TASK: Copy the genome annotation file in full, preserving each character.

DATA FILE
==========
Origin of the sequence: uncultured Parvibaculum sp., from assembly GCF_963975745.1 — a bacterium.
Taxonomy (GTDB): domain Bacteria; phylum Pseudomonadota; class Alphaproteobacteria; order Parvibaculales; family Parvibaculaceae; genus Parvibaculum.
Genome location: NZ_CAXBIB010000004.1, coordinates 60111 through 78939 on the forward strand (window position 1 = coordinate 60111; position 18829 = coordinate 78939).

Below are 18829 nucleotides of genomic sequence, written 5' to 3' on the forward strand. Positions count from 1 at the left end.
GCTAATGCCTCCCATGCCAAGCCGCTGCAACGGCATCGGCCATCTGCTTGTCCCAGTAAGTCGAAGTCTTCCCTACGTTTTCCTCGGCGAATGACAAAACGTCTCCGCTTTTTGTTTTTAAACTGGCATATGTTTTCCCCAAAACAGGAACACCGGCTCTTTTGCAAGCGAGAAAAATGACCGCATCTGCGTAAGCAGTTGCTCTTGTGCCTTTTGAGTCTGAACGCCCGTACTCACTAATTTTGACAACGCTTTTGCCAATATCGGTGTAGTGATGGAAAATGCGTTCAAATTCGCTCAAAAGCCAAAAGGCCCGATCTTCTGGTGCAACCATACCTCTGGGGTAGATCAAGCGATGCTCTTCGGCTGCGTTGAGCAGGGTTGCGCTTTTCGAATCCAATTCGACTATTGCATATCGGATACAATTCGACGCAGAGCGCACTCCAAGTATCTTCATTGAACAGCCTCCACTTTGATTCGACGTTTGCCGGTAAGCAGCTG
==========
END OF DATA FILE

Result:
Origin of the sequence: uncultured Parvibaculum sp., from assembly GCF_963975745.1 — a bacterium.
Taxonomy (GTDB): domain Bacteria; phylum Pseudomonadota; class Alphaproteobacteria; order Parvibaculales; family Parvibaculaceae; genus Parvibaculum.
Genome location: NZ_CAXBIB010000004.1, coordinates 60111 through 78939 on the forward strand (window position 1 = coordinate 60111; position 18829 = coordinate 78939).

Below are 18829 nucleotides of genomic sequence, written 5' to 3' on the forward strand. Positions count from 1 at the left end.
GCTAATGCCTCCCATGCCAAGCCGCTGCAACGGCATCGGCCATCTGCTTGTCCCAGTAAGTCGAAGTCTTCCCTACGTTTTCCTCGGCGAATGACAAAACGTCTCCGCTTTTTGTTTTTAAACTGGCATATGTTTTCCCCAAAACAGGAACACCGGCTCTTTTGCAAGCGAGAAAAATGACCGCATCTGCGTAAGCAGTTGCTCTTGTGCCTTTTGAGTCTGAACGCCCGTACTCACTAATTTTGACAACGCTTTTGCCAATATCGGTGTAGTGATGGAAAATGCGTTCAAATTCGCTCAAAAGCCAAAAGGCCCGATCTTCTGGTGCAACCATACCTCTGGGGTAGATCAAGCGATGCTCTTCGGCTGCGTTGAGCAGGGTTGCGCTTTTCGAATCCAATTCGACTATTGCATATCGGATACAATTCGACGCAGAGCGCACTCCAAGTATCTTCATTGAACAGCCTCCACTTTGATTCGACGTTTGCCGGTAAGCAGCTG